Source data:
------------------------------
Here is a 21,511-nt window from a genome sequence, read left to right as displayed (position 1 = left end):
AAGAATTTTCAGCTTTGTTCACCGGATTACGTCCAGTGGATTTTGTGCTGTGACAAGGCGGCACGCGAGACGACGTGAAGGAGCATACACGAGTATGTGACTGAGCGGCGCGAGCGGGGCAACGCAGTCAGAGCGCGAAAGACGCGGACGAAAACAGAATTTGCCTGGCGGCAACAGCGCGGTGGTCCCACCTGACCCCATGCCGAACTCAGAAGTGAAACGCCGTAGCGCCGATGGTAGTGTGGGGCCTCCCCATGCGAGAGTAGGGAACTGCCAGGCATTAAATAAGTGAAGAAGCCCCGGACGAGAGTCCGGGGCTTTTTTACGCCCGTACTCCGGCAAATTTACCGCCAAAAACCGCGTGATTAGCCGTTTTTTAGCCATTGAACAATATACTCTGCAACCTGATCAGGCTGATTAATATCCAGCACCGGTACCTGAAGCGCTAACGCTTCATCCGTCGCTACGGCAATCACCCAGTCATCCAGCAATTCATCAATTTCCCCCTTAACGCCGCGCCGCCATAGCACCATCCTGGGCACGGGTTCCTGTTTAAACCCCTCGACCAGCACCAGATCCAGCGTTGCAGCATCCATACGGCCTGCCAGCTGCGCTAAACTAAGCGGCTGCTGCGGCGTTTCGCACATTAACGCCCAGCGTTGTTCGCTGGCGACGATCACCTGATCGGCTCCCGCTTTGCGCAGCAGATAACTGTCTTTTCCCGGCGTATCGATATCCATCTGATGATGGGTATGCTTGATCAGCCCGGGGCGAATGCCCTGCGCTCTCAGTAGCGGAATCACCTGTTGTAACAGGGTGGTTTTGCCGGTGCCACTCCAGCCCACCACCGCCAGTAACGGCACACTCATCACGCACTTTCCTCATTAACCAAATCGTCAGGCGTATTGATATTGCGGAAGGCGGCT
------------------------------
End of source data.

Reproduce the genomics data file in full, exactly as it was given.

Here is a 21,511-nt window from a genome sequence, read left to right as displayed (position 1 = left end):
AAGAATTTTCAGCTTTGTTCACCGGATTACGTCCAGTGGATTTTGTGCTGTGACAAGGCGGCACGCGAGACGACGTGAAGGAGCATACACGAGTATGTGACTGAGCGGCGCGAGCGGGGCAACGCAGTCAGAGCGCGAAAGACGCGGACGAAAACAGAATTTGCCTGGCGGCAACAGCGCGGTGGTCCCACCTGACCCCATGCCGAACTCAGAAGTGAAACGCCGTAGCGCCGATGGTAGTGTGGGGCCTCCCCATGCGAGAGTAGGGAACTGCCAGGCATTAAATAAGTGAAGAAGCCCCGGACGAGAGTCCGGGGCTTTTTTACGCCCGTACTCCGGCAAATTTACCGCCAAAAACCGCGTGATTAGCCGTTTTTTAGCCATTGAACAATATACTCTGCAACCTGATCAGGCTGATTAATATCCAGCACCGGTACCTGAAGCGCTAACGCTTCATCCGTCGCTACGGCAATCACCCAGTCATCCAGCAATTCATCAATTTCCCCCTTAACGCCGCGCCGCCATAGCACCATCCTGGGCACGGGTTCCTGTTTAAACCCCTCGACCAGCACCAGATCCAGCGTTGCAGCATCCATACGGCCTGCCAGCTGCGCTAAACTAAGCGGCTGCTGCGGCGTTTCGCACATTAACGCCCAGCGTTGTTCGCTGGCGACGATCACCTGATCGGCTCCCGCTTTGCGCAGCAGATAACTGTCTTTTCCCGGCGTATCGATATCCATCTGATGATGGGTATGCTTGATCAGCCCGGGGCGAATGCCCTGCGCTCTCAGTAGCGGAATCACCTGTTGTAACAGGGTGGTTTTGCCGGTGCCACTCCAGCCCACCACCGCCAGTAACGGCACACTCATCACGCACTTTCCTCATTAACCAAATCGTCAGGCGTATTGATATTGCGGAAGGCGGCT